There is no indication from the previous mtDNA studies that west Eurasian-specific subclades have evolved within India and played a role in the spread of languages and the origins of the caste system. To address these issues, we have screened 14,198 individuals (4208 from this study) and analyzed 112 mitogenomes (41 new sequences) to trace west Eurasian maternal ancestry. This has led to the identification of two autochthonous subhaplogroups-HV14a1 and U1a1a4, which are likely to have originated in the Dravidian-speaking populations approximately 10.5-17.9 thousand years ago (kya). The carriers of these maternal lineages might have settled in South India during the time of the spread of the Dravidian language. In addition to this, we have identified several subsets of autochthonous U7 lineages, including U7a1, U7a2b, U7a3, U7a6, U7a7, and U7c, which seem to have originated particularly in the higher-ranked caste populations in relatively recent times (2.6-8.0 kya with an average of 5.7 kya). These lineages have provided crucial clues to the differentiation of the caste system that has occurred during the recent past and possibly, this might have been influenced by the Indo-Aryan migration. The remaining west Eurasian lineages observed in the higher-ranked caste groups, like the Brahmins, were found to cluster with populations who possibly arrived from west Asia during more recent times.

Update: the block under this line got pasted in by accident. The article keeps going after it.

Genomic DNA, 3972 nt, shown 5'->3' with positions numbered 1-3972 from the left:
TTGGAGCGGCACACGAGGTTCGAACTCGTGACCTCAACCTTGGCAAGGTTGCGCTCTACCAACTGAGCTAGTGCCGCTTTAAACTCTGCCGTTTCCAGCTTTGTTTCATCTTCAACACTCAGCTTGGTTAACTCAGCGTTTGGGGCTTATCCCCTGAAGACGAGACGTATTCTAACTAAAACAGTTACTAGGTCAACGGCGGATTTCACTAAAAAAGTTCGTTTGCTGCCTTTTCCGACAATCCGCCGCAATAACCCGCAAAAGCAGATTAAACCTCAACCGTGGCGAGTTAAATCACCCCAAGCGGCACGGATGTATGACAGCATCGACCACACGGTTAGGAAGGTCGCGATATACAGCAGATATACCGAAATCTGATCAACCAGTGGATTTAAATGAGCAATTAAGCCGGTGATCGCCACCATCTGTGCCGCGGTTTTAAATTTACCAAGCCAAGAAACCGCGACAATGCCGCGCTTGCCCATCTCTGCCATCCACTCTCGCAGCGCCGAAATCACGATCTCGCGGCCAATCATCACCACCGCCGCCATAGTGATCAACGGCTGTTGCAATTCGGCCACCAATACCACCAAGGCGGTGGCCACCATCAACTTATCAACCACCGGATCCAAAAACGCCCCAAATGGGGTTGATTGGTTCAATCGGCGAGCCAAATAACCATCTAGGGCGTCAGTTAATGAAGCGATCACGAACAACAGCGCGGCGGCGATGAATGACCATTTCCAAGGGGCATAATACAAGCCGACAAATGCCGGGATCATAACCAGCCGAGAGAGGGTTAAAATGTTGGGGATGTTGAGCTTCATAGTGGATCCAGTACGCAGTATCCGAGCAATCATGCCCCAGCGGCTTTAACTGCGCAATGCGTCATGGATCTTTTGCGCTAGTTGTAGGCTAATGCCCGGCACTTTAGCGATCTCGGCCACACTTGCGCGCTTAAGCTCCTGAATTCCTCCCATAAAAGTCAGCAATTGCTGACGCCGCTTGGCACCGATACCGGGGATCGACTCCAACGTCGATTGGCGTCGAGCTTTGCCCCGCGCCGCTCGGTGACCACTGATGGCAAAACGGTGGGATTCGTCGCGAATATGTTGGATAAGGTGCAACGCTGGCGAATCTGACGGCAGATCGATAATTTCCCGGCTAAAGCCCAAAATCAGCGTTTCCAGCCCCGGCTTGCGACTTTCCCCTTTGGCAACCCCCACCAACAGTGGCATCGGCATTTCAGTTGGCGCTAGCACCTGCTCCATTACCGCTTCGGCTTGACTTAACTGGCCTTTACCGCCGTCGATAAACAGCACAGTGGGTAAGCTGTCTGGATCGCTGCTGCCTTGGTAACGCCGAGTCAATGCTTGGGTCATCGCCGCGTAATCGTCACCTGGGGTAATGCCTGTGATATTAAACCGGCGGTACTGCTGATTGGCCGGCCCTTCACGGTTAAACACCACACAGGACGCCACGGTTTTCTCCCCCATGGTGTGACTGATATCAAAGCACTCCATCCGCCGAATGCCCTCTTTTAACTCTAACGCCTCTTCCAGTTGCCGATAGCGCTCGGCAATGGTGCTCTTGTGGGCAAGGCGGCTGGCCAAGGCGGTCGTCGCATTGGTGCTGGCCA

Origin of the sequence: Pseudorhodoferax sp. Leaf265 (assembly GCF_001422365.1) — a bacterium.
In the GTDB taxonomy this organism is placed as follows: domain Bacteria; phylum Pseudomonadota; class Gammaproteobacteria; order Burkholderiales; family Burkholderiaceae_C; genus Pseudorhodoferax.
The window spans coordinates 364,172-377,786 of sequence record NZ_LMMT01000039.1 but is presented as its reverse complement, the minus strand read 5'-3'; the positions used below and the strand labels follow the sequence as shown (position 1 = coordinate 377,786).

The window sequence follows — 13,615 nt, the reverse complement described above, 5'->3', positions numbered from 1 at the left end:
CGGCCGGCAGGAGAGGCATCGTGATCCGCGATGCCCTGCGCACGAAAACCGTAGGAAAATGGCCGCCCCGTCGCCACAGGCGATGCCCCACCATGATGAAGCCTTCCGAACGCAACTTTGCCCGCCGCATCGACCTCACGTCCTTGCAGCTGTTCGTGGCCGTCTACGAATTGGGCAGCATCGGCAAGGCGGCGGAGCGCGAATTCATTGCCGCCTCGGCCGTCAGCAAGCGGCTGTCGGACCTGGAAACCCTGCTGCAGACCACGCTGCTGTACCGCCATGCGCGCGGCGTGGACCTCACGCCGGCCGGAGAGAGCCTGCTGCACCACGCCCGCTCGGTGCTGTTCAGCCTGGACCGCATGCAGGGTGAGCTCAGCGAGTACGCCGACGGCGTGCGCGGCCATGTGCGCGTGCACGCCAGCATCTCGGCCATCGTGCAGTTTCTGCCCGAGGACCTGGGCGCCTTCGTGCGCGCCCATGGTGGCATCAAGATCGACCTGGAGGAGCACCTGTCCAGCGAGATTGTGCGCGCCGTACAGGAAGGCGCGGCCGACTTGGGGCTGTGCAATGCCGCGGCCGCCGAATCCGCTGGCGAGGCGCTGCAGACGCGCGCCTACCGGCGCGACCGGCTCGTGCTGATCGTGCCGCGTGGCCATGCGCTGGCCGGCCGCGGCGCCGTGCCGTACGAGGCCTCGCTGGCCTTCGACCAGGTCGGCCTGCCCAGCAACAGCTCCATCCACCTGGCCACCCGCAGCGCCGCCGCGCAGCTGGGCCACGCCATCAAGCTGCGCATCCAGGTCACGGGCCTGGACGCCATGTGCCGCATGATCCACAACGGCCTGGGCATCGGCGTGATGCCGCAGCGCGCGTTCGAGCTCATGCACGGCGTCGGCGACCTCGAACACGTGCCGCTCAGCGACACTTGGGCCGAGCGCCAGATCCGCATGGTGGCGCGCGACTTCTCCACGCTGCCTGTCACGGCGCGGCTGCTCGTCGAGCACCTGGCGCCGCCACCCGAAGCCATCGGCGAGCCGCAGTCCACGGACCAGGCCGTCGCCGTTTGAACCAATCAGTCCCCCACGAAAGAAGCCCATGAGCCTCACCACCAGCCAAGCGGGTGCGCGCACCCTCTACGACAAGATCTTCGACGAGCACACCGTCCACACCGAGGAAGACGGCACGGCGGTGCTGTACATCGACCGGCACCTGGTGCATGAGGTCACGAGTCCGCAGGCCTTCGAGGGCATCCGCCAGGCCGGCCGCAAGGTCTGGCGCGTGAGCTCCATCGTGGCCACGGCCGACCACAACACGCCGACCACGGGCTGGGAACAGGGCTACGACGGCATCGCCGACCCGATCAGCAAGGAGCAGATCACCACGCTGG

Palanichamy et al., West Eurasian mtDNA lineages in India: an insight into the spread of the Dravidian language and the origins of the caste system, Human Genetics, 2015 Apr 2. [Epub ahead of print]

Friday, April 3, 2015

The teal people: did they actually exist, and if so, who were they?